In 1986, Bob Ebeling, a booster rocket engineer at NASA, was consulted over unusually cold temperatures forecasted for January 28 – the day the space shuttle Challenger lifted off the coast of Cape Canaveral, Florida. Temps that morning still hovered in the high teens only, and concerns were high over an O-ring seal in the right solid rocket booster. The ring failed, allowing pressurized burning gas to release. Seventy-three seconds into the flight, the Challenger exploded and disintegrated over the Atlantic Ocean.
Ebeling was among those who warned that the seals may fail – not only in the days leading up to the launch but as far back as one year prior – but those warnings were not heeded by NASA. As a result, seven crew members, including five NASA astronauts and two payload specialists, died in one of the space program’s most tragic disasters.
According to NPR on March 22, Ebeling “spent a third of his life consumed with guilt about the explosion of the space shuttle Challenger. But at the end of his life, his family says, he was finally able to find peace.” Ebeling died Monday at age 89 in Brigham City, Utah, after a long illness.
The O-ring, a critical component that was not designed nor tested to hold up under frigid temps, was found to be the cause of the explosion. After the accident, a special commission appointed by President Ronald Reagan found that NASA violated its own safety parameters and even knew that the rocket booster seals contained a potentially catastrophic flaw, but disregarded warnings from its own engineers.
In 1985, Bob Ebeling circulated an internal memo among NASA engineers – giving it the alarming title “Help!” – that spoke openly of the O-ring concerns. In fact, as far back as 1977, tests showed that booster combustion could potentially warp the metal parts of the rings, opening a gap through which gases could leak.
Days before the launch, the shuttle’s engineers asked Ebeling about the possibility of a shuttle go at 18 degrees. Ebeling answered: “We’re only qualified to 40 degrees… What business does anyone even have thinking about 18 degrees, we’re in no man’s land.” A teleconference followed, and NASA decided to push forward with the planned launch. The evening before, Ebeling told his wife Darlene: “It’s going to blow up.”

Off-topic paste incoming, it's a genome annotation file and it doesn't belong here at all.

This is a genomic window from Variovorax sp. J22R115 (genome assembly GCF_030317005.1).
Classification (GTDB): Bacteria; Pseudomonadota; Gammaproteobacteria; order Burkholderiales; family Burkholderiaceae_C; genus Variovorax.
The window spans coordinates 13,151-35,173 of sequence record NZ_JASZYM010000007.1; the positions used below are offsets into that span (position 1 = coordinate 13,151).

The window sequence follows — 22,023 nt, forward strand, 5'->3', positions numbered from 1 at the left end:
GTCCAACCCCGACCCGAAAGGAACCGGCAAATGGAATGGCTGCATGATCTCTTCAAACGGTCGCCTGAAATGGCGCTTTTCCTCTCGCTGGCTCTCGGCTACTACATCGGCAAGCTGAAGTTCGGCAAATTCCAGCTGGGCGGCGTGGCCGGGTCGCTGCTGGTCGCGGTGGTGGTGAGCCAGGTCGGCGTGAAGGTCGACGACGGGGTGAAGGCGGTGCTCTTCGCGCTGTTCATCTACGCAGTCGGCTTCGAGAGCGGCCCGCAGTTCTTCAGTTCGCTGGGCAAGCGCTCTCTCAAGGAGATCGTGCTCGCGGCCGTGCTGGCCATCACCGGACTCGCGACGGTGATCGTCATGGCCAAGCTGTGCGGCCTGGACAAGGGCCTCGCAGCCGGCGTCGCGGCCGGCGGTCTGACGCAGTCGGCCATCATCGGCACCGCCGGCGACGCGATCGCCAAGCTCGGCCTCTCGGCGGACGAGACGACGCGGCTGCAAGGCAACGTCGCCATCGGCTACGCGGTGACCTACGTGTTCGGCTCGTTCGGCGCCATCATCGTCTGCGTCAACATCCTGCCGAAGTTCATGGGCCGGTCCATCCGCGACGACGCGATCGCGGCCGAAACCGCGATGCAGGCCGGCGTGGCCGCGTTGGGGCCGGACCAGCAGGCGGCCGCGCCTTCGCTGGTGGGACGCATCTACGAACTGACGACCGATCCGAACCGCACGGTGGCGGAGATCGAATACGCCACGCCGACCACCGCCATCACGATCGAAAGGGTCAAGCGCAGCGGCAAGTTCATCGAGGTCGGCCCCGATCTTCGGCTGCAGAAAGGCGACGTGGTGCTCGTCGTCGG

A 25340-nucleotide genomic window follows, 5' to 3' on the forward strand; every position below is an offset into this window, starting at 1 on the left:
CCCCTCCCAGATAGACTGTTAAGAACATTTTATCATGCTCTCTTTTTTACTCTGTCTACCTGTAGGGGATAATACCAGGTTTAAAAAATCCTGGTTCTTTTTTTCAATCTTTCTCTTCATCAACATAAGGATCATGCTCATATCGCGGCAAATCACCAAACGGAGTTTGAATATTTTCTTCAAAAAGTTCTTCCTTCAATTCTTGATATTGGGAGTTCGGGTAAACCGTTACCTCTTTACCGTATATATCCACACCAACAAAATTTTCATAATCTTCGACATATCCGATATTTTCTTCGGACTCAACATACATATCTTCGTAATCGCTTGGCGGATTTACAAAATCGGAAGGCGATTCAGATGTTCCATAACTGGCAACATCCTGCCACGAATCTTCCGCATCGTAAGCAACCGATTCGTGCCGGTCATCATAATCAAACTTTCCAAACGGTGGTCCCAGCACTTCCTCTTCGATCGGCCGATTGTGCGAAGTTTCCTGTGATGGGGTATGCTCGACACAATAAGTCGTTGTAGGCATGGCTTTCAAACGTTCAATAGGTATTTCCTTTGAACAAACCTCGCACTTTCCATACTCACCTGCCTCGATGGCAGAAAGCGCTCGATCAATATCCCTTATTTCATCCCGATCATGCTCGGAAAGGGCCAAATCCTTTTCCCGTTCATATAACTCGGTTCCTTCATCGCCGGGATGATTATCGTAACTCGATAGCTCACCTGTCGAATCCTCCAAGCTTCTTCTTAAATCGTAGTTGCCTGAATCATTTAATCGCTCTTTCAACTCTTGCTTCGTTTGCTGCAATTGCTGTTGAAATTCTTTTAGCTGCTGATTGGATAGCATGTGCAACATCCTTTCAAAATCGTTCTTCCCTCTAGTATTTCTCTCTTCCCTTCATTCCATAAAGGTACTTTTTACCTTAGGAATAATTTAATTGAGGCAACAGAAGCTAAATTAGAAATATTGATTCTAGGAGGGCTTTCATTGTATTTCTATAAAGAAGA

“I was one of the few that was really close to the situation,” Ebeling recalls, according to an NPR interview from January 28 – the 30 year anniversary of the Challenger disaster. “Had they listened to me and waited for a weather change, it might have been a completely different outcome.”
Ebeling was haunted by what he perceived was his own failures. “I think the truth has to come out,” he said through tears. “NASA ruled the launch. They had their mind set on going up and proving to the world they were right and they knew what they were doing. But they didn’t… I could have done more. I should have done more.”
Crushed and depressed, Ebeling retired shortly after the accident. He prayed about what happened – but was only swallowed up by his own self-doubt.
“I think that was one of the mistakes that God made,” Ebeling said. “He shouldn’t have picked me for the job. But next time I talk to him, I’m gonna ask him, ‘Why me. You picked a loser.’”
However, after the story was published in January, Ebeling received an outpouring of support. Writes NPR: “Hundreds of NPR readers and listeners helped Ebeling overcome persistent guilt in the weeks before his death. They sent supportive emails and letters after our January story.”
One of those individuals who reached out to Bob was his former boss, Allan McDonald. As did two of the people who had overruled him back in 1986. Former executive engineer Robert Lund and former NASA official George Hardy, along with McDonald, all lifted Ebeling’s burden. Even NASA issued a formal statement, writing that the deaths of the seven astronauts would always serve as a reminder that the agency must “remain vigilant and listen to those like Mr. Ebeling who have the courage to speak up.”
A few months later, Bob Ebeling passed away, finally freed of the burden he carried for thirty years.